The drama of the Conservative party leadership contest has wandered into a range of debates, from tax reform to the NHS to energy and trans rights. However, not much airtime has been given to the one issue that propelled us into this search for a new prime minister in the first place: integrity.

In a recent YouGov poll, Conservative party members were asked what they are looking for in their next leader. Interestingly, although policy issues certainly featured, half of respondents gave answers which included themes around the leader’s personality, specifically using the words integrity’ and honesty’. And if we cast our minds back to those many resignation letters from members of Boris Johnson’s cabinet, those words also featured heavily. Clearly integrity’ is having its moment in the spotlight, but what do we actually mean by it? And as Christians, how should we respond to a lack of integrity in our leaders? 

By definition, integrity is the quality of being honest and upholding moral principles”. However, for those of you who enjoy a root meaning just as much as I do, a second, less commonly-used definition uses the Latin root of integrity integer, meaning whole, complete, not fragmented. So, to be a person of integrity is not to reach perfection, but rather to be the same person through every layer of your life. To be a unit of one.

Because the God we follow is the same yesterday, today and forever, He is by His very nature a God of integrity. And being made in His image, we too are called to have integrity. However, in a fractured world where our image-bearing nature is damaged, dishonesty, hypocrisy and division run rife. All of which has been smeared across our political scenes in recent months: citizens were unable to visit dying loved ones in the middle of lockdown, meanwhile government officials were busy breaking regulations.

Simultaneously, allegations of previously ignored complaints over sexual harassment in parliament have risen to the surface. And this week, the leadership race was dominated by division, with personal and piercing attacks throughout the candidates’ campaigns. Sadly, this is the product of a widespread systemic issue, and non-political spaces are far from immune either. Outside of Westminster, it’s not hard to spot a lack of integrity across society, from businesses to consumers and even within our own churches. 

Looking to Jesus 

When faced with a systemic lack of integrity, does Jesus have anything to offer us? 

In Mathew 23:1 – 12, Jesus warns the crowds of religious leaders that they, as a people who are not the same through every layer of their lives, do not practice what they preach. They burdened everyday Jews with the pressure of legalism rather than worship, focused more on appearance than substance of character, and desired status over service. Jesus saw this and judged them as hypocrites. Reading this text today, I relate to Jesus’ deep frustration at those in places of power. However, I am curious, when you read this text in Mathew, where do you find yourself?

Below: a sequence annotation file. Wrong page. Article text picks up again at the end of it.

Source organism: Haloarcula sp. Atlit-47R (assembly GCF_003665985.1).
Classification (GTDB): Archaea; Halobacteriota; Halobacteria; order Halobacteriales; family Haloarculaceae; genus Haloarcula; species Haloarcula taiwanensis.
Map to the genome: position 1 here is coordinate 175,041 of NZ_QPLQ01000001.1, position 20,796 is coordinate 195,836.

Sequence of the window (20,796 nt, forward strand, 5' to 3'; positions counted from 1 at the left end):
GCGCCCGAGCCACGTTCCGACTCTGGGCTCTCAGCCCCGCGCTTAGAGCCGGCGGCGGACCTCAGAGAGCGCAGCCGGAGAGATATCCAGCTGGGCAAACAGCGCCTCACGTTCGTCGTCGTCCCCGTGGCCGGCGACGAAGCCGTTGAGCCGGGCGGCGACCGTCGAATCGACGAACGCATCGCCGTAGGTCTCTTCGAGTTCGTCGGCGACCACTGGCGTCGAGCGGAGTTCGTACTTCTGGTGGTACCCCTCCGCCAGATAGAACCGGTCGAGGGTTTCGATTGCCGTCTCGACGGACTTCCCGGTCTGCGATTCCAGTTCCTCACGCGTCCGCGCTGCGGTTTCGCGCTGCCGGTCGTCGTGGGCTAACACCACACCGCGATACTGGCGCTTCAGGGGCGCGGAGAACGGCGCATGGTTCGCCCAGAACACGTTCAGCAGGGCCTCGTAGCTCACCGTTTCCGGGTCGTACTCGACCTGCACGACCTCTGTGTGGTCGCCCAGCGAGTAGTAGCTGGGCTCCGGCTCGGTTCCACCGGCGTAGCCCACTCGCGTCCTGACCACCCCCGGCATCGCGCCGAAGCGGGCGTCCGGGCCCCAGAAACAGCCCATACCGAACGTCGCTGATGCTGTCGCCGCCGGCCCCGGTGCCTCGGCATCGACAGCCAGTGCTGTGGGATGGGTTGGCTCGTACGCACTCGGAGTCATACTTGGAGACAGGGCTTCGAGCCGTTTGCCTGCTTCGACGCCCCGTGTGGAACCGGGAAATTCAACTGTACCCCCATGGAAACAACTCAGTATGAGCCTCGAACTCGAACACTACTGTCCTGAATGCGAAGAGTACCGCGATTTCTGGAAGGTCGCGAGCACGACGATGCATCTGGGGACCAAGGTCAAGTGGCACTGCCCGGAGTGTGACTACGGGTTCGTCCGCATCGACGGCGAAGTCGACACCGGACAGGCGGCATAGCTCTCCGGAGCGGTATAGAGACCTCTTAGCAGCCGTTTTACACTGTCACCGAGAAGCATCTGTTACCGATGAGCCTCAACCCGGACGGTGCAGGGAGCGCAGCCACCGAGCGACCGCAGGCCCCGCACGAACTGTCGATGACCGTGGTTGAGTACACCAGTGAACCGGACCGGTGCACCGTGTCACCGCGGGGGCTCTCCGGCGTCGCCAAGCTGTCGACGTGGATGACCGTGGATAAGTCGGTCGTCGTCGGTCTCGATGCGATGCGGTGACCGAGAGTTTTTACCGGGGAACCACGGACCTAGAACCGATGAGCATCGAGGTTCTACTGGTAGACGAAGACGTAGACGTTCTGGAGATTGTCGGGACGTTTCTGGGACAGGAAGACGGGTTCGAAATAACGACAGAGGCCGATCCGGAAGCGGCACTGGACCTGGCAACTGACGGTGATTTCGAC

Perhaps an onlooking crowd member, trying to lead an honest life, while suffering at the hands of the ruling class? Or even a Jesus-like figure an activist calling for increased accountability and integrity in the face of power abuse.

Yet I wonder how many of us read this and first find ourselves in the shoes of the Pharisees.

How many of us place a high expectancy on others to show us mercy, yet are often quick to pass judgment? Or find ourselves creating online personalities that do not reflect the person we truly are, or seizing every opportunity to loudly say we stand with a certain social cause, but not actually taking the steps to inconvenience the comfort of our own lives to action it. The systemic integrity gap pollutes our own hearts as well as the societal institutions around us. 

Through the life of the true image-bearer, Jesus, the meaning of integrity is restored. Within a culture of legalism, He taught compassion and mercy without compromise. There was no gap in what He preached from His manifesto on the mount in Galilee, to His private interactions around the dinner tables He sat at. He knew His identity was a gift, not a right. That His public profile was not performed but deposited from His Father. And that His mandate was to serve, not be served. Jesus had power and status simply by being the same person through every layer of his life. 

How should we pray?

In His life and death, Jesus illustrated a different way to hold power. With integrity and humility in His life, and the giving up of power in His death. When we think about and pray for our next prime minister, we should consider the causes they will stand for, from taking action on the cost-of-living crisis to tackling climate change, but primarily, lets pray that they hold power well.

After all, in Mathew 23 Jesus wasn’t critiquing the Pharisee’s theology, but rather their behaviour and character. In the same way, we can passionately agree or fervently oppose an individual’s politics, but we can still all be united in a collective hope for integrity and accountability. 

At the same time, I am committed to spotting the hypocrisy of the Pharisees within me, asking God to convict and bridge integrity gaps in my own life. To restore me to integer’, a unit of one with Christ. And in the following weeks, whether you are following the events of the Tory party leadership election closely or from afar, maybe you can start from this place of humility too.

In the same way, we can passionately agree or fervently oppose an individual’s politics, but we can still all be united in a collective hope for integrity and accountability.

Interested in hearing more from the Being Human team on truth and integrity? Catch Jo Frost in this recent quick take: